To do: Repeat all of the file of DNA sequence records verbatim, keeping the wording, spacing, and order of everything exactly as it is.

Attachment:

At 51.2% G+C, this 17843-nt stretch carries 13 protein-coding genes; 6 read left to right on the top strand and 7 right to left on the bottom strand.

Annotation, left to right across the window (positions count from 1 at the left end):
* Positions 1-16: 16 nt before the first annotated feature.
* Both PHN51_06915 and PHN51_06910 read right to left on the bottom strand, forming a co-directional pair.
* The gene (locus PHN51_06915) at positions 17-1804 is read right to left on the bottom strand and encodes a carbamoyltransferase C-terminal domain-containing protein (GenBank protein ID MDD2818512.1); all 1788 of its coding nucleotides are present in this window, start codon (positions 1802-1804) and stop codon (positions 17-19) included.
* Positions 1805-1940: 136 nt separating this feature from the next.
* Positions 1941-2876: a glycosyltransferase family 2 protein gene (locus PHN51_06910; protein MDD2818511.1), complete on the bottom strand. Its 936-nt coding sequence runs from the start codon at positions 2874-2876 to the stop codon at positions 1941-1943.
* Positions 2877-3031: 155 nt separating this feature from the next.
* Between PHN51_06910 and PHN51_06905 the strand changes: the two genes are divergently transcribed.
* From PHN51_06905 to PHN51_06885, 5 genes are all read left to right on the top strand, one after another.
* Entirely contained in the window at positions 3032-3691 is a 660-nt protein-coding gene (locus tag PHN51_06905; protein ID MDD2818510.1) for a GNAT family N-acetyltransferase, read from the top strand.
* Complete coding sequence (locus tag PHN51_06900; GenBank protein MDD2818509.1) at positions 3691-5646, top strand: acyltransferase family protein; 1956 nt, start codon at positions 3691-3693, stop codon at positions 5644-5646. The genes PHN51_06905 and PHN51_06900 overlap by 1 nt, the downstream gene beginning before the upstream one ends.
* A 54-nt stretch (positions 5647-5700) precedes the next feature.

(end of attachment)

At 51.2% G+C, this 17843-nt stretch carries 13 protein-coding genes; 6 read left to right on the top strand and 7 right to left on the bottom strand.

Annotation, left to right across the window (positions count from 1 at the left end):
* Positions 1-16: 16 nt before the first annotated feature.
* Both PHN51_06915 and PHN51_06910 read right to left on the bottom strand, forming a co-directional pair.
* The gene (locus PHN51_06915) at positions 17-1804 is read right to left on the bottom strand and encodes a carbamoyltransferase C-terminal domain-containing protein (GenBank protein ID MDD2818512.1); all 1788 of its coding nucleotides are present in this window, start codon (positions 1802-1804) and stop codon (positions 17-19) included.
* Positions 1805-1940: 136 nt separating this feature from the next.
* Positions 1941-2876: a glycosyltransferase family 2 protein gene (locus PHN51_06910; protein MDD2818511.1), complete on the bottom strand. Its 936-nt coding sequence runs from the start codon at positions 2874-2876 to the stop codon at positions 1941-1943.
* Positions 2877-3031: 155 nt separating this feature from the next.
* Between PHN51_06910 and PHN51_06905 the strand changes: the two genes are divergently transcribed.
* From PHN51_06905 to PHN51_06885, 5 genes are all read left to right on the top strand, one after another.
* Entirely contained in the window at positions 3032-3691 is a 660-nt protein-coding gene (locus tag PHN51_06905; protein ID MDD2818510.1) for a GNAT family N-acetyltransferase, read from the top strand.
* Complete coding sequence (locus tag PHN51_06900; GenBank protein MDD2818509.1) at positions 3691-5646, top strand: acyltransferase family protein; 1956 nt, start codon at positions 3691-3693, stop codon at positions 5644-5646. The genes PHN51_06905 and PHN51_06900 overlap by 1 nt, the downstream gene beginning before the upstream one ends.
* A 54-nt stretch (positions 5647-5700) precedes the next feature.